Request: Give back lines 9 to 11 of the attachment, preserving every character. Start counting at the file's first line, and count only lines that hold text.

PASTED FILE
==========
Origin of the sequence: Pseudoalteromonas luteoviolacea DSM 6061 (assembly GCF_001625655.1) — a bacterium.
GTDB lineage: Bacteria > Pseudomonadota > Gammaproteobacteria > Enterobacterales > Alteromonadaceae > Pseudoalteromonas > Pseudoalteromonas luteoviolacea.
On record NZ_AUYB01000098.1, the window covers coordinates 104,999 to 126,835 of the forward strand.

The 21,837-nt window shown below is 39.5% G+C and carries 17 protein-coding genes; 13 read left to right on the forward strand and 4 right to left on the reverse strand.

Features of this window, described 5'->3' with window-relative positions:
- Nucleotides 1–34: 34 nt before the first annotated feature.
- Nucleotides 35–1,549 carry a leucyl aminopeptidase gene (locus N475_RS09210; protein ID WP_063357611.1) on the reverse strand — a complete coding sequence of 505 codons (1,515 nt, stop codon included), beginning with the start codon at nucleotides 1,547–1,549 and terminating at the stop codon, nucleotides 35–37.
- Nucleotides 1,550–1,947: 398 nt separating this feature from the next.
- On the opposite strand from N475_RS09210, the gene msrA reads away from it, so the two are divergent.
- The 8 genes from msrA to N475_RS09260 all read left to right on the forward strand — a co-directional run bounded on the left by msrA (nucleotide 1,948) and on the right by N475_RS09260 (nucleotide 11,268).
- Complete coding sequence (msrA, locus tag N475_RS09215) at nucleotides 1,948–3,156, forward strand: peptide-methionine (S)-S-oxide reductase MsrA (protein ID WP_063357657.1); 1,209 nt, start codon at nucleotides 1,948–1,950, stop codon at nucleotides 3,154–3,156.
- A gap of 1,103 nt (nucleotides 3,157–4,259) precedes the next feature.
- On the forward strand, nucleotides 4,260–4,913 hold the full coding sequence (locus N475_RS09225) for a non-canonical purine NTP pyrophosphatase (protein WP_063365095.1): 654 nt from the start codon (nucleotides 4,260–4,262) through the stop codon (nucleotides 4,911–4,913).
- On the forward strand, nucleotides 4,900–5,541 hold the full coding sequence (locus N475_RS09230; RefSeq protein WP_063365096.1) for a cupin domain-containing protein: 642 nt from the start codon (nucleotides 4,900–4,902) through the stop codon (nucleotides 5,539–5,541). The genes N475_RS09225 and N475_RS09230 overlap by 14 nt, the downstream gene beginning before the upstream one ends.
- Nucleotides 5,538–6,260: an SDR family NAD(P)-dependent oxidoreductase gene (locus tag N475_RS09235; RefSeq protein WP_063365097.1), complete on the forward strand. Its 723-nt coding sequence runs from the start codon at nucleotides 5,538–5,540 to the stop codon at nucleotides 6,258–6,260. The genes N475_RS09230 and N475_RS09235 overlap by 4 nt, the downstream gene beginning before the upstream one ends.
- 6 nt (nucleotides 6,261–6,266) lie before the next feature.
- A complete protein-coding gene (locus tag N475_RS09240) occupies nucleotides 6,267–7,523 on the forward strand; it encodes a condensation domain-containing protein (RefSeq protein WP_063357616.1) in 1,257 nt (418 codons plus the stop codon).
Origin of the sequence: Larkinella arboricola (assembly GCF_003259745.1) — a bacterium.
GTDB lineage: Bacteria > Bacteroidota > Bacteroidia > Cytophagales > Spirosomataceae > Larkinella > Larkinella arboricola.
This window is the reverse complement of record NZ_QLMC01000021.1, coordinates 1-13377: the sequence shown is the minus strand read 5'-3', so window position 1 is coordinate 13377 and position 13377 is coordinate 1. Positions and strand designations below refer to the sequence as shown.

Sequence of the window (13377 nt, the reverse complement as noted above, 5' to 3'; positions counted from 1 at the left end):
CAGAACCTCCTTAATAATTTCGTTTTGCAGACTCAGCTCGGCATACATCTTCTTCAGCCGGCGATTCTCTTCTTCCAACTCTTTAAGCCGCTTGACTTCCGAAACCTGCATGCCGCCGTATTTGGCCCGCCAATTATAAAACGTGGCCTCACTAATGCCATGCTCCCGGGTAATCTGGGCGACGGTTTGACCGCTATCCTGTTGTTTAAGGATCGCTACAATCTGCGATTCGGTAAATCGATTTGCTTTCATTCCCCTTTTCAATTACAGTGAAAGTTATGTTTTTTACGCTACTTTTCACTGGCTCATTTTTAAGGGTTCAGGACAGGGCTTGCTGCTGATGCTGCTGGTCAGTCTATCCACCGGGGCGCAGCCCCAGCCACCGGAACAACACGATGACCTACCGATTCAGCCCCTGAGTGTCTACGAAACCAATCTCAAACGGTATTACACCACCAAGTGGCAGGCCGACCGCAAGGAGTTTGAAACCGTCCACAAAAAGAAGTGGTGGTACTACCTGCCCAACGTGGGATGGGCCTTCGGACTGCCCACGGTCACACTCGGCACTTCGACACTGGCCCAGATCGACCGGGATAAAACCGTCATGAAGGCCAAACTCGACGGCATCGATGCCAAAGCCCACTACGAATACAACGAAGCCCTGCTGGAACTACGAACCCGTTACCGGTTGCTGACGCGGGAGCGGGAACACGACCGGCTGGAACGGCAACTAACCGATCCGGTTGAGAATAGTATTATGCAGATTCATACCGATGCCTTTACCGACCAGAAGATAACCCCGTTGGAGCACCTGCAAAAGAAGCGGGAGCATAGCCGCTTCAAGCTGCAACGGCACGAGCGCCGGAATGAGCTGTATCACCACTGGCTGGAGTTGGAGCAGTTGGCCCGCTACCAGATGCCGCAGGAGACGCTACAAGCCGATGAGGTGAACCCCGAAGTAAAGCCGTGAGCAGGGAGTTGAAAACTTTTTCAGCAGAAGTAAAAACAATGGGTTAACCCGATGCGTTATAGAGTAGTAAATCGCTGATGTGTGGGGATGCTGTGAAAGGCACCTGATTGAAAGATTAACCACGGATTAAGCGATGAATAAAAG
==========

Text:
- On the opposite strand from N475_RS09210, the gene msrA reads away from it, so the two are divergent.
- The 8 genes from msrA to N475_RS09260 all read left to right on the forward strand — a co-directional run bounded on the left by msrA (nucleotide 1,948) and on the right by N475_RS09260 (nucleotide 11,268).
- Complete coding sequence (msrA, locus tag N475_RS09215) at nucleotides 1,948–3,156, forward strand: peptide-methionine (S)-S-oxide reductase MsrA (protein ID WP_063357657.1); 1,209 nt, start codon at nucleotides 1,948–1,950, stop codon at nucleotides 3,154–3,156.